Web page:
> I may be wrong, but I remember reading somewhere that too gradual a weight
> change is not as productive for hypertrophy, meaning that the
> 25.25.30.30.35.35 is better than 20. 20.125. 20.5 21.75, etc,

I can't see how it can make any earthly difference. The real issue is
what rate of progression you can handle over time. Sure, if you're able
to progress with high loads vs microloads it means by definition you are
more productive, but if you can only sustain progression in this manner
for a handful of weeks, vs months or years for a more moderate approach,
the choice should be obvious.


-Adam

Lyle McDonald
September 23rd 04, 06:57 PM
Jay wrote:

>>>25, 25, 30, 30, 35, 35 isn't different enough from
>>>22.5, 25, 27.5, 30, 32.5, 35
>>>for your body to notice or care.
>>
>>Why not?
>>
>>Lyle
>
> I may be wrong, but I remember reading somewhere that too gradual a weight
> change is not as productive for hypertrophy, meaning that the
> 25.25.30.30.35.35 is better than 20. 20.125. 20.5 21.75, etc,

Why not?

Lyle

Lyle McDonald
September 23rd 04, 06:58 PM
Adam Fahy wrote:

> Jay wrote:
>
>> I may be wrong, but I remember reading somewhere that too gradual a
>> weight
>> change is not as productive for hypertrophy, meaning that the
>> 25.25.30.30.35.35 is better than 20. 20.125. 20.5 21.75, etc,
>
>
> I can't see how it can make any earthly difference. The real issue is
> what rate of progression you can handle over time. Sure, if you're able
> to progress with high loads vs microloads it means by definition you are
> more productive, but if you can only sustain progression in this manner
> for a handful of weeks, vs months or years for a more moderate approach,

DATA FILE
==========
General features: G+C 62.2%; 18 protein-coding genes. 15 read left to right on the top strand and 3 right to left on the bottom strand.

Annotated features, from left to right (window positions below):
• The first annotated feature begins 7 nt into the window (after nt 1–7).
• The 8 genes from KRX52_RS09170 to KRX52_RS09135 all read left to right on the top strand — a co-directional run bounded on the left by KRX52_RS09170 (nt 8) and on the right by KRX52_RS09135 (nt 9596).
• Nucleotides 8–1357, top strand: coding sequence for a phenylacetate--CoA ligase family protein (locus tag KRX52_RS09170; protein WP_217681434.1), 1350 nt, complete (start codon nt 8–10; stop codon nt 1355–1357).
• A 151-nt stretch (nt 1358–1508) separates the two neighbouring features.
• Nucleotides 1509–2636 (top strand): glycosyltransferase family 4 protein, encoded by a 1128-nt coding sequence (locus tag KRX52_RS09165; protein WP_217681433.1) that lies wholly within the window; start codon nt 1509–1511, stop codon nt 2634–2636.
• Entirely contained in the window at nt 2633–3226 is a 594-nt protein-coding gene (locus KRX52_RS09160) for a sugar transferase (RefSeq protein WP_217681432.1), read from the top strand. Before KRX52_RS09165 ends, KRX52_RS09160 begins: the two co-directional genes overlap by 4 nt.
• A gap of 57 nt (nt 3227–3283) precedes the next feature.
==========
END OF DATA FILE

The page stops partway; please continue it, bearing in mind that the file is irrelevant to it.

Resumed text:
> the choice should be obvious.

Brings up a question: say someone progressed from a 100 lb bench to a
300 lb bench using microloads. Since the increase would always be tiny,
does that mean that they would be no bigger by the time they could bench
300?

Lyle

aj
September 23rd 04, 08:09 PM
On 2004-09-23, Lyle McDonald > wrote:
> Adam Fahy wrote:
>
>> Jay wrote:
>>
>>> I may be wrong, but I remember reading somewhere that too gradual a
>>> weight
>>> change is not as productive for hypertrophy, meaning that the
>>> 25.25.30.30.35.35 is better than 20. 20.125. 20.5 21.75, etc,
>>
>>
>> I can't see how it can make any earthly difference. The real issue is
>> what rate of progression you can handle over time. Sure, if you're able
>> to progress with high loads vs microloads it means by definition you are
>> more productive, but if you can only sustain progression in this manner
>> for a handful of weeks, vs months or years for a more moderate approach,
>> the choice should be obvious.
>
> Brings up a question: say someone progressed from a 100 lb bench to a
> 300 lb bench using microloads. Since the increase would always be tiny,
> does that mean that they would be no bigger by the time they could bench
> 300?
>
> Lyle

Jay would be logically asserting that 'someone' could not progress to a
300lb bench using microprogression.

Never mind that I'm about 1 month away from doing just that.

--
-aj
I'll mess with Texas.

Lyle McDonald
September 23rd 04, 08:10 PM
aj wrote:

> On 2004-09-23, Lyle McDonald > wrote:
>
>>Adam Fahy wrote:
>>
>>
>>>Jay wrote:
>>>
>>>
>>>>I may be wrong, but I remember reading somewhere that too gradual a
>>>>weight
>>>>change is not as productive for hypertrophy, meaning that the
>>>>25.25.30.30.35.35 is better than 20. 20.125. 20.5 21.75, etc,
>>>
>>>
>>>I can't see how it can make any earthly difference. The real issue is
>>>what rate of progression you can handle over time. Sure, if you're able
>>>to progress with high loads vs microloads it means by definition you are
>>>more productive, but if you can only sustain progression in this manner